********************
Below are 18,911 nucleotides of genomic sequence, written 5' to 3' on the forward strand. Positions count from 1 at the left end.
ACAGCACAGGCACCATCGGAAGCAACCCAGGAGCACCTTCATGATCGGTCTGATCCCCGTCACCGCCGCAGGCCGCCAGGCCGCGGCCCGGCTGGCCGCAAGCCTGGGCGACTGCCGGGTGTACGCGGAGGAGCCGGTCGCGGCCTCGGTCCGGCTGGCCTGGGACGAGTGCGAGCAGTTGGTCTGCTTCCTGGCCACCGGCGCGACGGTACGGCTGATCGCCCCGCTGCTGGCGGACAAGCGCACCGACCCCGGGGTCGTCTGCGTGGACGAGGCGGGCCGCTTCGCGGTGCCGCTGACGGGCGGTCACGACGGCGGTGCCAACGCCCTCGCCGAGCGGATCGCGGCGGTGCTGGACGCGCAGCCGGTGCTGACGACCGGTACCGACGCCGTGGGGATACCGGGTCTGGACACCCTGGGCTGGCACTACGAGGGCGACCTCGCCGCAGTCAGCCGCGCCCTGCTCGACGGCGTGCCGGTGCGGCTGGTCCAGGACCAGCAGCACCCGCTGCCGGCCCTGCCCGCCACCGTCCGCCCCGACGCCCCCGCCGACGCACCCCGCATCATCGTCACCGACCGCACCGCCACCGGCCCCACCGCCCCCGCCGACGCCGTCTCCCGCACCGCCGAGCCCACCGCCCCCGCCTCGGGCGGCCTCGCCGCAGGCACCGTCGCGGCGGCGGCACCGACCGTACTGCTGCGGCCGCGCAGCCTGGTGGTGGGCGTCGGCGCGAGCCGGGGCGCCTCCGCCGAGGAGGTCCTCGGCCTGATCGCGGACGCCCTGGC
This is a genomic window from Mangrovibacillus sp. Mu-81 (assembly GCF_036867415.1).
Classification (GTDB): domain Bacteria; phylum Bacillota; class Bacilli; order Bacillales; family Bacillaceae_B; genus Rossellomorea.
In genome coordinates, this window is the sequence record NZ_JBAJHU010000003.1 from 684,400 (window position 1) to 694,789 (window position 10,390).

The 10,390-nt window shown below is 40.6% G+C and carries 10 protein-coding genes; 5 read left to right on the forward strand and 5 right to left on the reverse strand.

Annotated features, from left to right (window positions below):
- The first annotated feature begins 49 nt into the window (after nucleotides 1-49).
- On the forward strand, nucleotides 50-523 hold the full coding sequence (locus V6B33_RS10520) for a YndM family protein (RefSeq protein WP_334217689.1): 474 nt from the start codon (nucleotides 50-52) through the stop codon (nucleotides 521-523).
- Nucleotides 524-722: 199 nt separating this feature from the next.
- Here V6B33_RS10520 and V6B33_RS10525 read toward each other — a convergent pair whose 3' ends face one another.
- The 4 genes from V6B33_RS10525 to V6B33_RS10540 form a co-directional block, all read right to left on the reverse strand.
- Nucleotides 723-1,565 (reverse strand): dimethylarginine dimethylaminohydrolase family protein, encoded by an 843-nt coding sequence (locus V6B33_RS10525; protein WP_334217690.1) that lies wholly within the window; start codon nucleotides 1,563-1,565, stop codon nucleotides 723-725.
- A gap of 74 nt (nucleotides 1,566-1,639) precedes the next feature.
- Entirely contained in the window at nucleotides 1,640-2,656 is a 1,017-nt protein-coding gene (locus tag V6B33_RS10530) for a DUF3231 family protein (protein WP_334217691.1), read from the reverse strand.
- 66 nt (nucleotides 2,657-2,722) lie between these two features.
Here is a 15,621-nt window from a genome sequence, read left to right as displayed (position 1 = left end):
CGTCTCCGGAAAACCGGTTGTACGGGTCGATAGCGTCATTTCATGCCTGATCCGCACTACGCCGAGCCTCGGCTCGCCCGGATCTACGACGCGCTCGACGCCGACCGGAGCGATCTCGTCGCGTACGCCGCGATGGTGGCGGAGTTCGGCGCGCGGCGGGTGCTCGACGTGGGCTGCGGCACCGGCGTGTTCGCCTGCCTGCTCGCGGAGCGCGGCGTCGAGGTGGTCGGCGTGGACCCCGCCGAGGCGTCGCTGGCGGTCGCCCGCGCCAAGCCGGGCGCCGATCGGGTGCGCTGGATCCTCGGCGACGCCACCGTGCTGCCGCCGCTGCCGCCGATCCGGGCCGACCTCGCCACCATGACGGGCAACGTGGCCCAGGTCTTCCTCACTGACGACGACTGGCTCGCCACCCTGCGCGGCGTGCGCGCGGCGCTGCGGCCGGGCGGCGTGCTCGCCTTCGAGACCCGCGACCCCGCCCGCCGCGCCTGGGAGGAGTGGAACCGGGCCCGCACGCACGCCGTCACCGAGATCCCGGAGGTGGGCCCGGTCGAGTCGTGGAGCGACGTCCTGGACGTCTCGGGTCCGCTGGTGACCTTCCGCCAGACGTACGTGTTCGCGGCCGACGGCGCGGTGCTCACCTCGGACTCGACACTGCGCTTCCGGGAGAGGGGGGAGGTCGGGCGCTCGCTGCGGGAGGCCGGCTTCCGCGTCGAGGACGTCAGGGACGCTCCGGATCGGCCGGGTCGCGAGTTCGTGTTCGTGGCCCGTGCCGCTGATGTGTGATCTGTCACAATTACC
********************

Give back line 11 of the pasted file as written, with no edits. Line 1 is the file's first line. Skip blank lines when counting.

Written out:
- Here V6B33_RS10520 and V6B33_RS10525 read toward each other — a convergent pair whose 3' ends face one another.